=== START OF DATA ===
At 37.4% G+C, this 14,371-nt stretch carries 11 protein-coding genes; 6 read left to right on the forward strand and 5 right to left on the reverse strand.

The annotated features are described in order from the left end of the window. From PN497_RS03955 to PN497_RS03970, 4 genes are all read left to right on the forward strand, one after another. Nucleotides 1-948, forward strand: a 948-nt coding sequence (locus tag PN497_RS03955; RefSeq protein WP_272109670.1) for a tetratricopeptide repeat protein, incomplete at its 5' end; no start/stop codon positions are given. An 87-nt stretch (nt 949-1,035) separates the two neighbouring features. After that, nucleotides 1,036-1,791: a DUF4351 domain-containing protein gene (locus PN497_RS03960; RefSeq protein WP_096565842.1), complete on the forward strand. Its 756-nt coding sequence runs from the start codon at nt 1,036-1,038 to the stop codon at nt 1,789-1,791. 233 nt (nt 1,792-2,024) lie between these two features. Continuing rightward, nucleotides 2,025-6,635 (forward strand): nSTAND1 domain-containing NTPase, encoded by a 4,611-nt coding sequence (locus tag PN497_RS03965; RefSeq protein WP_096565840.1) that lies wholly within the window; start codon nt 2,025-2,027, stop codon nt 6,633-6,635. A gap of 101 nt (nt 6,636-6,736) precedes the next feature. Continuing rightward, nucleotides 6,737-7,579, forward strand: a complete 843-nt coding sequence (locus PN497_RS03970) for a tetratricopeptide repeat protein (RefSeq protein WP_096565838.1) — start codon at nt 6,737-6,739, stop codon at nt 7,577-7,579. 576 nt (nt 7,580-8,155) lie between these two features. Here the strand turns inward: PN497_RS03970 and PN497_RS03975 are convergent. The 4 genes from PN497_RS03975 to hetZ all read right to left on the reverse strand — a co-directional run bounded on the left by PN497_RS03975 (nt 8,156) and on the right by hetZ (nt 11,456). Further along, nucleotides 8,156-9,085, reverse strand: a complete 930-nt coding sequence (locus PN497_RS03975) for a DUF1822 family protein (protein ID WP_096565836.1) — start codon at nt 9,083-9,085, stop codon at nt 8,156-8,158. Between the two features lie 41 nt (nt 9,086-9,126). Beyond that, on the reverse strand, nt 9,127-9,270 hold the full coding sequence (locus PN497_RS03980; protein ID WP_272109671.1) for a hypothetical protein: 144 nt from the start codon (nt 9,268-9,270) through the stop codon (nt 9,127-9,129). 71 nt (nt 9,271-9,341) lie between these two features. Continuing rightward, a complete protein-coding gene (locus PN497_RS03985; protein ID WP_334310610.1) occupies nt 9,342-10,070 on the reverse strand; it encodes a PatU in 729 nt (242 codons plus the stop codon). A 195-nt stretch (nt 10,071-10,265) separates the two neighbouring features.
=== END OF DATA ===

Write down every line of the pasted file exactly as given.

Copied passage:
At 37.4% G+C, this 14,371-nt stretch carries 11 protein-coding genes; 6 read left to right on the forward strand and 5 right to left on the reverse strand.

The annotated features are described in order from the left end of the window. From PN497_RS03955 to PN497_RS03970, 4 genes are all read left to right on the forward strand, one after another. Nucleotides 1-948, forward strand: a 948-nt coding sequence (locus tag PN497_RS03955; RefSeq protein WP_272109670.1) for a tetratricopeptide repeat protein, incomplete at its 5' end; no start/stop codon positions are given. An 87-nt stretch (nt 949-1,035) separates the two neighbouring features. After that, nucleotides 1,036-1,791: a DUF4351 domain-containing protein gene (locus PN497_RS03960; RefSeq protein WP_096565842.1), complete on the forward strand. Its 756-nt coding sequence runs from the start codon at nt 1,036-1,038 to the stop codon at nt 1,789-1,791. 233 nt (nt 1,792-2,024) lie between these two features. Continuing rightward, nucleotides 2,025-6,635 (forward strand): nSTAND1 domain-containing NTPase, encoded by a 4,611-nt coding sequence (locus tag PN497_RS03965; RefSeq protein WP_096565840.1) that lies wholly within the window; start codon nt 2,025-2,027, stop codon nt 6,633-6,635. A gap of 101 nt (nt 6,636-6,736) precedes the next feature. Continuing rightward, nucleotides 6,737-7,579, forward strand: a complete 843-nt coding sequence (locus PN497_RS03970) for a tetratricopeptide repeat protein (RefSeq protein WP_096565838.1) — start codon at nt 6,737-6,739, stop codon at nt 7,577-7,579. 576 nt (nt 7,580-8,155) lie between these two features. Here the strand turns inward: PN497_RS03970 and PN497_RS03975 are convergent. The 4 genes from PN497_RS03975 to hetZ all read right to left on the reverse strand — a co-directional run bounded on the left by PN497_RS03975 (nt 8,156) and on the right by hetZ (nt 11,456). Further along, nucleotides 8,156-9,085, reverse strand: a complete 930-nt coding sequence (locus PN497_RS03975) for a DUF1822 family protein (protein ID WP_096565836.1) — start codon at nt 9,083-9,085, stop codon at nt 8,156-8,158. Between the two features lie 41 nt (nt 9,086-9,126). Beyond that, on the reverse strand, nt 9,127-9,270 hold the full coding sequence (locus PN497_RS03980; protein ID WP_272109671.1) for a hypothetical protein: 144 nt from the start codon (nt 9,268-9,270) through the stop codon (nt 9,127-9,129). 71 nt (nt 9,271-9,341) lie between these two features. Continuing rightward, a complete protein-coding gene (locus PN497_RS03985; protein ID WP_334310610.1) occupies nt 9,342-10,070 on the reverse strand; it encodes a PatU in 729 nt (242 codons plus the stop codon). A 195-nt stretch (nt 10,071-10,265) separates the two neighbouring features.